Friday, April 04, 2008

Retail Pricing that Works

There is so much we can learn by just being observant of what's around us. By watching my wife interact with her friends, I noticed that they would brag about how little something cost that they bought, or the opposite, high priced items, especially gifts they received, also were topics of conversation.

These are the two catagories that should do well during questionable economic times. High Priced Items and Low Priced Goodies. If your business is stuck in-between, and sales are slow, you may consider moving to either end.

Here's a story about why the High Priced Strategy works:

"Dressier" Categories Pace Apparel Sales

Despite reports of an economic slowdown and a "Hesitation Holiday," the U.S. apparel market posted growth this past year. According The NPD Group, Inc., a leading provider of consumer and retail information, 2007 dollar volume sales were $195.6 billion, up 3 percent over the prior year.

Sales of women's apparel rose 1 percent in 2007 to $103.1 billion, while men's clothing sales increased 4 percent to $57.2 billion. Revenues for children's apparel gained 6 percent in 2007 to $35.3 billion.

What are some of the trends driving growth? In women's apparel, most notable are sales of dresses. The annual 2007 dollar volume growth reached an unprecedented 44 percent for the dress category. "Dresses had a phenomenal year and certainly have captured the women's market in a big way," said Marshal Cohen, chief industry analyst, The NPD Group, Inc. "Dresses have the advantage of having a mass appeal; there are styles available that will flatter any woman, regardless of her age or figure."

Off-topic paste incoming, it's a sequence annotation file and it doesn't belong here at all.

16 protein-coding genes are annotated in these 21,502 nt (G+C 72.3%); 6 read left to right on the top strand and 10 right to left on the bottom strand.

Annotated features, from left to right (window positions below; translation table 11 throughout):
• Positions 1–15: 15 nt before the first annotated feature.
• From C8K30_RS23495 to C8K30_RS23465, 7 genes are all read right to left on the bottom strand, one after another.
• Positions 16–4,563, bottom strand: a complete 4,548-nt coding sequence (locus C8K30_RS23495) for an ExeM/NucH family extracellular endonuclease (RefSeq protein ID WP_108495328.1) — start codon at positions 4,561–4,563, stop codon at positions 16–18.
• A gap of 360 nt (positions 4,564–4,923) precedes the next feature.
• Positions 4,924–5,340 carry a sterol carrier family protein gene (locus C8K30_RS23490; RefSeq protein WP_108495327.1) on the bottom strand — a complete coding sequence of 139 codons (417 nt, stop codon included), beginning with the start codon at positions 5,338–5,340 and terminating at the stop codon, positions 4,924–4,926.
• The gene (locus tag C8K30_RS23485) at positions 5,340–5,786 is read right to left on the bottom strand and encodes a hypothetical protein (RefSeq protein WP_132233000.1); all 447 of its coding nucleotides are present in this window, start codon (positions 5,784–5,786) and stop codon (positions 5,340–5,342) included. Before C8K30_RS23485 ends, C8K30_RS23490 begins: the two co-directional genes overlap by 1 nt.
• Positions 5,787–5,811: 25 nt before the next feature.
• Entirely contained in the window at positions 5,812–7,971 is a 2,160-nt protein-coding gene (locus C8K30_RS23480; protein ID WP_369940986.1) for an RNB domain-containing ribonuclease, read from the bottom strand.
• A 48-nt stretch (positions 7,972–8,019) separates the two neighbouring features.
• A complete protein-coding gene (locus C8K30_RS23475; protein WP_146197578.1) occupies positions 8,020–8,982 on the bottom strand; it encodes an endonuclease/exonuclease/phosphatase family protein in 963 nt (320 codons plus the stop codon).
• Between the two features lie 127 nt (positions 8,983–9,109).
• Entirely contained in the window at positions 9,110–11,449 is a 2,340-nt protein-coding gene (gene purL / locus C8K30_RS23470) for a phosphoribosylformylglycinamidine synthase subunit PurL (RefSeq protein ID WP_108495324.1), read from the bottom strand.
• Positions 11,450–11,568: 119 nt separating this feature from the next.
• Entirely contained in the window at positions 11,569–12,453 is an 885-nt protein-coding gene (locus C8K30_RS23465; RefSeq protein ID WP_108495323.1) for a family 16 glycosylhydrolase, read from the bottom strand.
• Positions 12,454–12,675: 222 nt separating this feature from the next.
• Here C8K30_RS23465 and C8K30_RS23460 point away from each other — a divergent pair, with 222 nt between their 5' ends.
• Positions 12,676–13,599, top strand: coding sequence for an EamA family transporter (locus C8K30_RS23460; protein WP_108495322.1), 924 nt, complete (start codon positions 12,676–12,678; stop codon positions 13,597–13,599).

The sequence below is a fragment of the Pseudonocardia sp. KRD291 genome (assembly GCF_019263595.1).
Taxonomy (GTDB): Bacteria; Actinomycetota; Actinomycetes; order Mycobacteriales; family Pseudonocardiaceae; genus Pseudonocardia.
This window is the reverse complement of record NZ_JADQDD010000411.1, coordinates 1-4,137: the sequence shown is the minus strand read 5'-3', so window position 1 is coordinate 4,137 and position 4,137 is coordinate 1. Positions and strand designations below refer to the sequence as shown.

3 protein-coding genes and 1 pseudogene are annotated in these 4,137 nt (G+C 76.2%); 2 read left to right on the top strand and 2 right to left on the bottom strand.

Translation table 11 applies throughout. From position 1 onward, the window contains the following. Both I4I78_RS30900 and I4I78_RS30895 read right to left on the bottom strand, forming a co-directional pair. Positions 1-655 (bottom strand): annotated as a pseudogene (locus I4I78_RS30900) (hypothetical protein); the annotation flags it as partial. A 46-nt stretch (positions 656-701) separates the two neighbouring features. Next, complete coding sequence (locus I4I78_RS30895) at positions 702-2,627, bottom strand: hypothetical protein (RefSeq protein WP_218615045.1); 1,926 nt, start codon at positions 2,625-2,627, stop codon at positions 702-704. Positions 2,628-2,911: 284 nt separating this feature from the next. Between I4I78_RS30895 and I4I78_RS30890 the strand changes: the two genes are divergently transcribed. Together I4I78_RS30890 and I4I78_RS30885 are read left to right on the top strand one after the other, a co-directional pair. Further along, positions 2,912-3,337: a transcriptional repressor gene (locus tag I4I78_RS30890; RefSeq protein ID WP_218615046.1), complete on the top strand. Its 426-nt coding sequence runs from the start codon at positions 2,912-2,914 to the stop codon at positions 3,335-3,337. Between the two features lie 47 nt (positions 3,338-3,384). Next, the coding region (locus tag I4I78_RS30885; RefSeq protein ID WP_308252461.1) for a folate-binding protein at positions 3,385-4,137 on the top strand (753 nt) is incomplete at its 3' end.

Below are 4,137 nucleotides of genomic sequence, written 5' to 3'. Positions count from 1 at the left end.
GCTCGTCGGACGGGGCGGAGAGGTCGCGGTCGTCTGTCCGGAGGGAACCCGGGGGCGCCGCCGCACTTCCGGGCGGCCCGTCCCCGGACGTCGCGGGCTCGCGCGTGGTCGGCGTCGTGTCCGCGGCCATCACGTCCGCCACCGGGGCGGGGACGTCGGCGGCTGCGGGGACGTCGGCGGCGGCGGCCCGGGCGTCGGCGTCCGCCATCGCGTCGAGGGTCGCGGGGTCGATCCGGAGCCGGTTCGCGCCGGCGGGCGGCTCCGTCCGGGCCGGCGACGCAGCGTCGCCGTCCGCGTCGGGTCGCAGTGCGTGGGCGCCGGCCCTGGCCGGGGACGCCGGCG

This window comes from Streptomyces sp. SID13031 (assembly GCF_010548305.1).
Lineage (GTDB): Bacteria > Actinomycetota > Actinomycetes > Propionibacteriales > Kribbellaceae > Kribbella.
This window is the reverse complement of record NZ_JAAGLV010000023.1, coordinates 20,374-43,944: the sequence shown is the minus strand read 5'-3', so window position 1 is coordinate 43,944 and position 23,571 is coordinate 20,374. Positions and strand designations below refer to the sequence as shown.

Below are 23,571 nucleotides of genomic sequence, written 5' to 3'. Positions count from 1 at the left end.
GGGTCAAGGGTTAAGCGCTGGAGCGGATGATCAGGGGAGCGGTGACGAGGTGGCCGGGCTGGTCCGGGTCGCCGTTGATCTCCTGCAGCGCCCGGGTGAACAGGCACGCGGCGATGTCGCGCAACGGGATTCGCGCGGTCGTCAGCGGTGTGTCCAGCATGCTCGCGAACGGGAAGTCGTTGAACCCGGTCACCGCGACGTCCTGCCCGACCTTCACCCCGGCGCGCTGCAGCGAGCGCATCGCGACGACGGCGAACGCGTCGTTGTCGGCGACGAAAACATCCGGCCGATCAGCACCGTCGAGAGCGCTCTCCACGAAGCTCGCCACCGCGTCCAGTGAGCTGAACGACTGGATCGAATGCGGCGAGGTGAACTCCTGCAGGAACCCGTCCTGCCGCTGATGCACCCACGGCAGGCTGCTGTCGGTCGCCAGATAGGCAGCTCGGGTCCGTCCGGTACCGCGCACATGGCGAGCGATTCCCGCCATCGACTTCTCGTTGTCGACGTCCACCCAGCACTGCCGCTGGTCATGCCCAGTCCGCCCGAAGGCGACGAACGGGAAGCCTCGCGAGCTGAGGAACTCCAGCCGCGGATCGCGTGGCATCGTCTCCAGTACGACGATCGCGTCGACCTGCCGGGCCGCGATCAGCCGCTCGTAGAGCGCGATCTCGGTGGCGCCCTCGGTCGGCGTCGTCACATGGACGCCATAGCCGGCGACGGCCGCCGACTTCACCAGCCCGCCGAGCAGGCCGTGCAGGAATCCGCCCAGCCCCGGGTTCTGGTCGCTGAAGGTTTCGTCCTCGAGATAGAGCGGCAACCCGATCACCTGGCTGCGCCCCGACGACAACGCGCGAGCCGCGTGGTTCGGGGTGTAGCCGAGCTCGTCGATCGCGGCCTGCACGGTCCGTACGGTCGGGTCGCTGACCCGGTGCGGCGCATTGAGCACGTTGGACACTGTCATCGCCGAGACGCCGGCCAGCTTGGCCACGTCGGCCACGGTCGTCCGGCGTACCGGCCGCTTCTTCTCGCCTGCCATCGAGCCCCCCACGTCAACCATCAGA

Additionally, big growth was seen in women's tights this past year. For 2007, tights saw a 48 percent growth rate. "Certainly hosiery has benefited from the sales of dresses," said Cohen, "but it is only a select category of hosiery that seems to have capitalized on this new love of dresses. We still need to see greater retailer acceptance of sheer hosiery plus new colors and textures which will allow the consumer to more fully embrace this part of the trend."

Taking a look at the men's apparel market, the growth area once again is in the "dressier" categories. The men's tailored categories (suits, suit separates, sport coats) grew overall by 7 percent in 2007. The sub-category that performed best was suit separates with 35 percent growth.

"Once again the ability to create a personalized fit experience by being able to buy the right size jacket and pants have made suit separates the way to shop for tailored clothing," noted Cohen. "Between the dressing up trend and the ability to buy suits 'off the rack,' no alterations necessary, this huge growth category has gotten even bigger among the younger crowd, who are now reaching for style as a great image maker."

The children's market also benefited from the dressing-up trend. Girls' dresses were up 31 percent in both dollar and unit volume. For the boys, sales of suits, suit separates and sport coats were up at 31 percent in unit volume growth over the prior year.

"The children's market continues to be more recession proof than the men's and women's market," said Cohen. "Parents are willing to sacrifice their own wardrobe needs so they can keep their little ones well-attired."

With 2007 behind us, what's in store for 2008? Cohen says, "With all the distractions the economy is throwing at the consumer, we need to go beyond the numbers to see what is really going on here. When you take a look at the current data, men's and children's are outpacing women's in apparel sales. For me that sends up a flare. The warning is if we don't find a way to engage women to shop for apparel again, then we will set off a chain reaction.

"When other industries are capturing a greater share of discretionary spending, designers and brands along with the retailers need to see the same warning flare and put some excitement back into the fashion equation," Cohen concluded.

(Source: The NPD Group, 03/18/08)

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